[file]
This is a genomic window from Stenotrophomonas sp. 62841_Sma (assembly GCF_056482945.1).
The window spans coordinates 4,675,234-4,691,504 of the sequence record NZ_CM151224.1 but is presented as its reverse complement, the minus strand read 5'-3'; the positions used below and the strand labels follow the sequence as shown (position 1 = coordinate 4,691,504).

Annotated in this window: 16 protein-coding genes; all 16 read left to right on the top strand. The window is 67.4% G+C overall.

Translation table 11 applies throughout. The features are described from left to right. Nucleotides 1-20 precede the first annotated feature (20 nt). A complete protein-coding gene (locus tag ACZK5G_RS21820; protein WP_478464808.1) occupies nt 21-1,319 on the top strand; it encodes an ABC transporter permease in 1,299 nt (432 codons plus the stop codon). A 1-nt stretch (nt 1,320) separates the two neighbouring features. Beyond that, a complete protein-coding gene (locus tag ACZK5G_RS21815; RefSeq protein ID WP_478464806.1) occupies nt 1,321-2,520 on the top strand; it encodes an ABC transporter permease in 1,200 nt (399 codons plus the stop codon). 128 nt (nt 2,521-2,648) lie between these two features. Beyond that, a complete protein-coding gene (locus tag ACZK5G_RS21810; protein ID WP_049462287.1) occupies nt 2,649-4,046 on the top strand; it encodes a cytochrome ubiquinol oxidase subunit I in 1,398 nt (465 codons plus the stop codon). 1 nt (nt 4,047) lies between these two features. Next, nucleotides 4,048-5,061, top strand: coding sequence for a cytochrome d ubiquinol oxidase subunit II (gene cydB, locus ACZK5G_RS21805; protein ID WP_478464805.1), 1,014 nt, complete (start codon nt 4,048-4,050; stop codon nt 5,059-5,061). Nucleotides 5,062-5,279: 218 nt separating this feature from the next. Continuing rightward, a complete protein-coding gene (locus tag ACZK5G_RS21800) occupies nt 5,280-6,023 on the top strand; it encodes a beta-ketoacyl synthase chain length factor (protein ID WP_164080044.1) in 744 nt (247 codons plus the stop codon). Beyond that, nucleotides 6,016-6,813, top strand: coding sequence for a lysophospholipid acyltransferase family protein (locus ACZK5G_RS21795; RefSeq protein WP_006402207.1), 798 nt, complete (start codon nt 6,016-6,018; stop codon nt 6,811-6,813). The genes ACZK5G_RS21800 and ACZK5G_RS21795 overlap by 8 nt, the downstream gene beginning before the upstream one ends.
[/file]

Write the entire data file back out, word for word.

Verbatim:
This is a genomic window from Stenotrophomonas sp. 62841_Sma (assembly GCF_056482945.1).
The window spans coordinates 4,675,234-4,691,504 of the sequence record NZ_CM151224.1 but is presented as its reverse complement, the minus strand read 5'-3'; the positions used below and the strand labels follow the sequence as shown (position 1 = coordinate 4,691,504).

Annotated in this window: 16 protein-coding genes; all 16 read left to right on the top strand. The window is 67.4% G+C overall.

Translation table 11 applies throughout. The features are described from left to right. Nucleotides 1-20 precede the first annotated feature (20 nt). A complete protein-coding gene (locus tag ACZK5G_RS21820; protein WP_478464808.1) occupies nt 21-1,319 on the top strand; it encodes an ABC transporter permease in 1,299 nt (432 codons plus the stop codon). A 1-nt stretch (nt 1,320) separates the two neighbouring features. Beyond that, a complete protein-coding gene (locus tag ACZK5G_RS21815; RefSeq protein ID WP_478464806.1) occupies nt 1,321-2,520 on the top strand; it encodes an ABC transporter permease in 1,200 nt (399 codons plus the stop codon). 128 nt (nt 2,521-2,648) lie between these two features. Beyond that, a complete protein-coding gene (locus tag ACZK5G_RS21810; protein ID WP_049462287.1) occupies nt 2,649-4,046 on the top strand; it encodes a cytochrome ubiquinol oxidase subunit I in 1,398 nt (465 codons plus the stop codon). 1 nt (nt 4,047) lies between these two features. Next, nucleotides 4,048-5,061, top strand: coding sequence for a cytochrome d ubiquinol oxidase subunit II (gene cydB, locus ACZK5G_RS21805; protein ID WP_478464805.1), 1,014 nt, complete (start codon nt 4,048-4,050; stop codon nt 5,059-5,061). Nucleotides 5,062-5,279: 218 nt separating this feature from the next. Continuing rightward, a complete protein-coding gene (locus tag ACZK5G_RS21800) occupies nt 5,280-6,023 on the top strand; it encodes a beta-ketoacyl synthase chain length factor (protein ID WP_164080044.1) in 744 nt (247 codons plus the stop codon). Beyond that, nucleotides 6,016-6,813, top strand: coding sequence for a lysophospholipid acyltransferase family protein (locus ACZK5G_RS21795; RefSeq protein WP_006402207.1), 798 nt, complete (start codon nt 6,016-6,018; stop codon nt 6,811-6,813). The genes ACZK5G_RS21800 and ACZK5G_RS21795 overlap by 8 nt, the downstream gene beginning before the upstream one ends.